Home testing for sleep apnea
Published: Tuesday, August 19, 2014 at 6:01 a.m.
Last Modified: Monday, August 18, 2014 at 1:39 p.m.
Q: I have trouble sleeping because I snore so much. My wife says I could have sleep apnea. I just read an article about at-home testing kits. Are any of them any good? I really don't want to go to a sleep clinic (it sounds creepy). Any advice?
— John W., Stuart
A: We know that sleeping on your back in a hospital bed, attached to a dozen wires with people staring at you in the dark can cause anxiety, and even errant readings, but a sleep clinic is a good place to have your snoring evaluated. They can diagnose you and set up a treatment program that could save your life!
Obstructive sleep apnea happens when your airway becomes blocked while you sleep. In addition to snoring, gasping and choking, it can cause low blood oxygen levels and increase your risk for heart attack, stroke and high blood pressure; diabetes and obesity; and mental health problems that go along with disturbed sleep.
But if you're reluctant to go to a sleep clinic, using an at-home testing kit can be your best first step. Choose an at-home apnea tester that monitors your breathing from your nose and mouth, your blood oxygen levels and heart rate. It should use the Apnea/Hypopnea Index to measure your number of blocked breathing episodes per hour and determine the severity of your OSA. Also, make sure the readings from the monitor are transmitted to a reputable firm for evaluation. Don't settle for the first test kit you come across. When you get the results, share them with your doctor. If you have OSA, implementing the right medical solution is a second (and essential) step.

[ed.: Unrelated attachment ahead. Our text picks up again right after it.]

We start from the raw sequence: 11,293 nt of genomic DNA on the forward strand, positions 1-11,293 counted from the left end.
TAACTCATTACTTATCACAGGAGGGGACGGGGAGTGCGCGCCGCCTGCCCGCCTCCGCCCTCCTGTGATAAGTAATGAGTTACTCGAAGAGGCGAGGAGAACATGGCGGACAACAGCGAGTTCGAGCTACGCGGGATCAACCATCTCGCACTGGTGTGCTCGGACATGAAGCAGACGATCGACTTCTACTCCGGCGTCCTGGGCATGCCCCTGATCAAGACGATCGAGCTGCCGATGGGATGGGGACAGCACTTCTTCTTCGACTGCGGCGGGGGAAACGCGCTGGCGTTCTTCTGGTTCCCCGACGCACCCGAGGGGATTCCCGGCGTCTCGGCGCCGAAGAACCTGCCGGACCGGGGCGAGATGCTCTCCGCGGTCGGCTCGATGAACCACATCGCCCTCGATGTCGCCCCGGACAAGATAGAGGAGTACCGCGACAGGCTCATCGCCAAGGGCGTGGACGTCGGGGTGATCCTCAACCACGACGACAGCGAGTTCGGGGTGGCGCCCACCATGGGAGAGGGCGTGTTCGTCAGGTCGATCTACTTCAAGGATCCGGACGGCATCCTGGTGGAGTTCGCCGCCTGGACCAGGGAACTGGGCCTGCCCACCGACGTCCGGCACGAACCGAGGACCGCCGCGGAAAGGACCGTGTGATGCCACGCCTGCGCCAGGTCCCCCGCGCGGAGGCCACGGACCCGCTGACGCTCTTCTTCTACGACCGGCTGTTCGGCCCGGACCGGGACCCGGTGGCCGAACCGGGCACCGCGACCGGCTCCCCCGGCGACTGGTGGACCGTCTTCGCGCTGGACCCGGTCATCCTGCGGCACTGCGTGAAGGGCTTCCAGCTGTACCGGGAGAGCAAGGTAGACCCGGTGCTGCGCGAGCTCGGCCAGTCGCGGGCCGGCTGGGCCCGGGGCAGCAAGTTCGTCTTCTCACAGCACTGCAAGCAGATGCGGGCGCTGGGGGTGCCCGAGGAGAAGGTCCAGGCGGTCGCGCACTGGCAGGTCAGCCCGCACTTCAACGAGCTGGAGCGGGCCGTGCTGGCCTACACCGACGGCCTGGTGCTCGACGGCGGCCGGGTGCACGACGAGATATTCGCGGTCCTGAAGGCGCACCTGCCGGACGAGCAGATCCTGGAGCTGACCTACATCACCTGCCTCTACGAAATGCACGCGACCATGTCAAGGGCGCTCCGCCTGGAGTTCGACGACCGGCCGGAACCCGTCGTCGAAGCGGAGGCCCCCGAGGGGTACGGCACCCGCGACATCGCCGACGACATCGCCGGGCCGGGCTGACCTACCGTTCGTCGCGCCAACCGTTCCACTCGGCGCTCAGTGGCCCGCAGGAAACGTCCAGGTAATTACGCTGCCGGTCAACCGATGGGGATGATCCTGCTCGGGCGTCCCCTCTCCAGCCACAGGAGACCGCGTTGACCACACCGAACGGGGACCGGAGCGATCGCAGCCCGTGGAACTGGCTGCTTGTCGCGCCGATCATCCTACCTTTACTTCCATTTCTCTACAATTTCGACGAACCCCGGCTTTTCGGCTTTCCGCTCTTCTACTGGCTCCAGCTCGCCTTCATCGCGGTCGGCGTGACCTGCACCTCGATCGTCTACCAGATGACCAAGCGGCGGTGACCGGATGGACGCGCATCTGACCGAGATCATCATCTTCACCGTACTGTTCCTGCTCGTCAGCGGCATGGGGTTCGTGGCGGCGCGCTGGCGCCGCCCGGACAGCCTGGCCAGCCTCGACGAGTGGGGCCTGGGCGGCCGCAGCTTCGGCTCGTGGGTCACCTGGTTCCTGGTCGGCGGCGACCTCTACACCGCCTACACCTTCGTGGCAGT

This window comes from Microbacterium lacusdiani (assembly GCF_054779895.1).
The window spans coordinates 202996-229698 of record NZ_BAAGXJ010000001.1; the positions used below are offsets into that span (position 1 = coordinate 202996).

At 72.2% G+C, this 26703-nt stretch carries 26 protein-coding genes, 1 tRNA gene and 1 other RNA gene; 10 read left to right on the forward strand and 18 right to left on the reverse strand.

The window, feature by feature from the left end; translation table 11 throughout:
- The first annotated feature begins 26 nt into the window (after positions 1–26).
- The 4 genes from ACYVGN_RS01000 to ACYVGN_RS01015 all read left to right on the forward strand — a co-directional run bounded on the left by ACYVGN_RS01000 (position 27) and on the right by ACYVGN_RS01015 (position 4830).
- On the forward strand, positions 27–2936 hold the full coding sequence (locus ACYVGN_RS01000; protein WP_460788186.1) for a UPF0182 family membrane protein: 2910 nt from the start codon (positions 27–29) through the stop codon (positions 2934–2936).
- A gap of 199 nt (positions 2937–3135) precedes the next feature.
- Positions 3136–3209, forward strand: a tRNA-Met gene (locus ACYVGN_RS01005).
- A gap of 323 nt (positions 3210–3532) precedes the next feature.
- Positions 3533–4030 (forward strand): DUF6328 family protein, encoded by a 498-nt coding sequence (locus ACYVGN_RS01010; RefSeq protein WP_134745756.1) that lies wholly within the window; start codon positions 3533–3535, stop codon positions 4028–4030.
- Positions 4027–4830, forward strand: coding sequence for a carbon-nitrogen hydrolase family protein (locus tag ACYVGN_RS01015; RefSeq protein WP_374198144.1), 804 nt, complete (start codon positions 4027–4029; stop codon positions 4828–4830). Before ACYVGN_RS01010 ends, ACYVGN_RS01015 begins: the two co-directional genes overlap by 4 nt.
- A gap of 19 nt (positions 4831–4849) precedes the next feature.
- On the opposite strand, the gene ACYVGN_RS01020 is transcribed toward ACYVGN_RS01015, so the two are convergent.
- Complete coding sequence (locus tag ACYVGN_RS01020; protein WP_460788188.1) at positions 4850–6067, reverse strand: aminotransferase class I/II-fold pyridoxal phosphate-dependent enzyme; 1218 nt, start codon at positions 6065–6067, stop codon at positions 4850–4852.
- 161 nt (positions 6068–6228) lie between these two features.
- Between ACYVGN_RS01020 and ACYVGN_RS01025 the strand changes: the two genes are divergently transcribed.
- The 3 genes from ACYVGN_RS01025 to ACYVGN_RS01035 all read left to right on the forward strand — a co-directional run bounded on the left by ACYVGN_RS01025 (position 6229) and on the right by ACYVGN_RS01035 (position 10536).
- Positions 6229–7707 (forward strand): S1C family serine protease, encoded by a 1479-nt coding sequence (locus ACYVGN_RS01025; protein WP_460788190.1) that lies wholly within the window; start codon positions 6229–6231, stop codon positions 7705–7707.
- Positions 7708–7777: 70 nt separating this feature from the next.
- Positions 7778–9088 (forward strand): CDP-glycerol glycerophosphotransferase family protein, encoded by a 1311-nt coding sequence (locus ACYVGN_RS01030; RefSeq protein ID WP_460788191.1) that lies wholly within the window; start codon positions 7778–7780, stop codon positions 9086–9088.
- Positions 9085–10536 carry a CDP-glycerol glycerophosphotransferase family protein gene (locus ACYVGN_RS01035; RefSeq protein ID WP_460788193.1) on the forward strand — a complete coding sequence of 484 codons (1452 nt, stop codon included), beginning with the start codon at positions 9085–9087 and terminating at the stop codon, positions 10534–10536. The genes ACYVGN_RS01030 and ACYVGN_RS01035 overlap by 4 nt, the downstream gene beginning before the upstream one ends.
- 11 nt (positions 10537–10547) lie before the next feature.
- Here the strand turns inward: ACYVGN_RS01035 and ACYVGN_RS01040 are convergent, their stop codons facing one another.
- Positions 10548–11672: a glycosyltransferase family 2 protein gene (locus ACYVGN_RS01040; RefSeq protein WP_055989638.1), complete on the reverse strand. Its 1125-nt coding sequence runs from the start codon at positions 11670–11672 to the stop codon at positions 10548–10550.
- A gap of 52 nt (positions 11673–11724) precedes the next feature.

And think about this: People who are overweight, have a neck circumference of greater than 17 inches, don't eat right or get enough exercise, smoke, drink caffeine after noon or drink excess alcohol are most likely to develop sleep apnea. If any of these describe you, take heart. Losing just 5 percent of your body weight and changing your habits can relieve, and sometimes cure, OSA.
Email your health and wellness questions to Dr. Oz and Dr. Roizen at email@example.com.